1. There is this popular idea today that it is unscriptural to attack wicked people. People will say that we cannot win them to the Lord if we are too sharp or blunt. We need to just preach love and this will be enough.
  2. This was not the approach that John the Baptist took (cf. Matt.14:1-12).
  3. Today’s phony-baloney preachers will not stick their neck out like John did. I read in the paper that Tony Campolo and Bill Hybels, two popular new-evangelical preachers, are frequent guests at the White House. And at ex-President Clinton’s inaugural celebration, they buttered him up and said what a wonderful Christian he was! Think about it!
  4. If they were like John the Baptist, they would have spoken out about his adulteries, and his veto of the partial birth abortion bill, and his pro-homosexual position, and so on.



  1. When this lady upbraided me for speaking out against the pope and whiskey-drinking priests, I pointed her to Matt.23:24.
  2. She was forced to admit that our Lord did indeed use sarcasm and ridicule, but tried to get off the hook by claiming that it was alright for the Lord to do it because He was God.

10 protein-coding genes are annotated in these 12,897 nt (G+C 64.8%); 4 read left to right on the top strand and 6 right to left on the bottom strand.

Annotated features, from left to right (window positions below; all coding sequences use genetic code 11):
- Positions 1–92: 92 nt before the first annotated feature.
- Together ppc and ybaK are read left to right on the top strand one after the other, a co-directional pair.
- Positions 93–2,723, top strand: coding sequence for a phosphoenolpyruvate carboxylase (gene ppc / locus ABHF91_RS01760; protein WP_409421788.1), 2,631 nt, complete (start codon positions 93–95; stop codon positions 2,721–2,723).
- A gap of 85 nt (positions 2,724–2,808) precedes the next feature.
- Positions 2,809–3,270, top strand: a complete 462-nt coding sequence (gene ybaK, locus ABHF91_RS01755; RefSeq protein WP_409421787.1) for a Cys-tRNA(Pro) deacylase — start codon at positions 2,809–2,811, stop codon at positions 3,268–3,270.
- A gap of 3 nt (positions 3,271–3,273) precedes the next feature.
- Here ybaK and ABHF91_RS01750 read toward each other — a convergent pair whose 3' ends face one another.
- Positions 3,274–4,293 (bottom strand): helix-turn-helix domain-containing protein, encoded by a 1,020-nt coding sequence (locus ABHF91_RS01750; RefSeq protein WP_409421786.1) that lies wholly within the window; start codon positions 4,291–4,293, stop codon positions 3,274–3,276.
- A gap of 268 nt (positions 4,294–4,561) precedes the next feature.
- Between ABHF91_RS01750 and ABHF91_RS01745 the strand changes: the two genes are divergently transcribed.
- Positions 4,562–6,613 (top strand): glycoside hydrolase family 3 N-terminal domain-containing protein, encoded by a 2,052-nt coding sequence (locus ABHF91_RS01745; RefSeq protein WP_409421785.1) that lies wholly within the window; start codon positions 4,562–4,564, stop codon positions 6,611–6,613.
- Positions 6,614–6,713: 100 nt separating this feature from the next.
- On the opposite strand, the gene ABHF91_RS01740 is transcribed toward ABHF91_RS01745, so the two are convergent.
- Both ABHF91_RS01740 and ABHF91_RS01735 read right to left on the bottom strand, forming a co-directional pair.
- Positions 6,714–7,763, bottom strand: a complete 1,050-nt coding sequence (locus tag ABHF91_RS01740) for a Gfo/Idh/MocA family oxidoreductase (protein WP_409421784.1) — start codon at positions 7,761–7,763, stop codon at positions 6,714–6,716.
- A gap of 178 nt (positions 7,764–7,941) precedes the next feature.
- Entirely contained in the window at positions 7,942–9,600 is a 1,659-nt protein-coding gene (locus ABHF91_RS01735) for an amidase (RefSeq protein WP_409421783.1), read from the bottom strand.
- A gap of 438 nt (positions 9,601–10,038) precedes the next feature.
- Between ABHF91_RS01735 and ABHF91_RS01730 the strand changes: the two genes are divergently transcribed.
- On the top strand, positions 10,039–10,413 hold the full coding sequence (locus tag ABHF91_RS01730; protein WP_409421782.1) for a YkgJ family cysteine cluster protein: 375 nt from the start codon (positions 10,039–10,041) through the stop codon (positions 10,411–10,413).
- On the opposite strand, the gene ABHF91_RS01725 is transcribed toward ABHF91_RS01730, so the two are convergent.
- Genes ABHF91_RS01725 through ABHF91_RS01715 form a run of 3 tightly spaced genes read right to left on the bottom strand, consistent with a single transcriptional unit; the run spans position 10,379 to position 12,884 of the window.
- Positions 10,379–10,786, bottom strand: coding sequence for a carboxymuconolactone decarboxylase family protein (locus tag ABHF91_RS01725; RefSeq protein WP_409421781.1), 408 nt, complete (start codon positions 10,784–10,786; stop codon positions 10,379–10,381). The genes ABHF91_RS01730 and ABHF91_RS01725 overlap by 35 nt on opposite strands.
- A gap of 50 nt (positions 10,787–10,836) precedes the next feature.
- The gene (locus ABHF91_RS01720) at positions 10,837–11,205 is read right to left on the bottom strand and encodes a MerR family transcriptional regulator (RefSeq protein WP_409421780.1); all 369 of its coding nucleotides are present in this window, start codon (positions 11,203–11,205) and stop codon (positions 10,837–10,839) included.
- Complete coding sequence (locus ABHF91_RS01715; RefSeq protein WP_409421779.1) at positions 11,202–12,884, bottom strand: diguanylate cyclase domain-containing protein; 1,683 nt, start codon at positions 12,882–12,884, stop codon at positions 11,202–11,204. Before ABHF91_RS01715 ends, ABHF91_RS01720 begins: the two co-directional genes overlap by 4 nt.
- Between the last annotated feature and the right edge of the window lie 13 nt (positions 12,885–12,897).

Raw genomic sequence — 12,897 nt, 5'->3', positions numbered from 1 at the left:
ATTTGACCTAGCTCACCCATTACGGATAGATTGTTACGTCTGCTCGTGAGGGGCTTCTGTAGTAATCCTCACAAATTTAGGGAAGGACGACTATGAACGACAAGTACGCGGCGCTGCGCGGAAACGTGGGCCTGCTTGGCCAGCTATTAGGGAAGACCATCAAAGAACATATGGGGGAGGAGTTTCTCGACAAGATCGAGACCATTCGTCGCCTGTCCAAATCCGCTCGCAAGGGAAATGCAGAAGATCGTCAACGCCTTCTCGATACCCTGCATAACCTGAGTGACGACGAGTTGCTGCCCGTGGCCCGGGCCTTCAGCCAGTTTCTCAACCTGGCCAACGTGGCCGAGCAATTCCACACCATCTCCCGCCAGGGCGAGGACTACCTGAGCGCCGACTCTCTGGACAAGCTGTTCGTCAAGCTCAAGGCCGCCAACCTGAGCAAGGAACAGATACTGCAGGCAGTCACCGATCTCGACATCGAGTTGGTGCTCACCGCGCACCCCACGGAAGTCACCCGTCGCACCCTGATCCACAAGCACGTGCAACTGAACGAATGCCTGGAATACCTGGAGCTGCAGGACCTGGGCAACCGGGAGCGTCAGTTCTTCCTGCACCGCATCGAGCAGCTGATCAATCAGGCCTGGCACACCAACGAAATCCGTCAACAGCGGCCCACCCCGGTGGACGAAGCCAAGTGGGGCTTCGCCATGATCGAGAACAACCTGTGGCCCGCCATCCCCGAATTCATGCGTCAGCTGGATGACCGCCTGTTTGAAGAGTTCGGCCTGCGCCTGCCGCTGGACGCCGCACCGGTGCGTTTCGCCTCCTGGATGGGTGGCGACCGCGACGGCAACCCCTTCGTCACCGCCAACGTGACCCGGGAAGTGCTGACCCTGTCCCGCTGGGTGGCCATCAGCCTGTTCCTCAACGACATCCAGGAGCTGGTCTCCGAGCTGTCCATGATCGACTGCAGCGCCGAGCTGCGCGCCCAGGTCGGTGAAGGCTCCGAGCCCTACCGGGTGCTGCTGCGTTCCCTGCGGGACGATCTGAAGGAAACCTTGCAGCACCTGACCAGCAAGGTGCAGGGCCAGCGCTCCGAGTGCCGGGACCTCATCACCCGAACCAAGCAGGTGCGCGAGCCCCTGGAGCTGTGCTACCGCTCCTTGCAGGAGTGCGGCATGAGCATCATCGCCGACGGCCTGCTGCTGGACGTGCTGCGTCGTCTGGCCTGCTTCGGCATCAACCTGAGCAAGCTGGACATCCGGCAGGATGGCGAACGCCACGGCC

3. But the fact is that all the preachers in the Bible preached this way – Stephen (Acts 7:51,52), Peter (Acts 8:20-23), Paul (Acts 13:8-11).
  4. Paul is an excellent example of a preacher effectively using sarcasm to make his point. The Judaizers were teaching that circumcision was necessary for salvation (Acts 15:1). Paul rebuked their legalism in the book of Galatians and said: "I would they were even cut off which trouble you" (Gal.5:11).
  5. In case there are some who do not think Paul was referring to circumcision, study it carefully and you will see that he was. And lest you think I am misinterpreting the apostle Paul, listen to these words from some well-known commentators:
    • "Even as they desire your foreskin to be cut off and cast away by circumcision, so would that they were even cut off from your communion, being worthless as a castaway foreskin" (Jamieson, Fausset and Brown).
    • "His indignation led him to make a strong statement: ‘I would they were even cut off,’ or better, would mutilate themselves (RSV). As an emasculated man has lost the power of propagation, so should these agitators be reduced to impotence in spreading their false doctrine" (Everett F. Harrison, The Wycliffe Bible Commentary).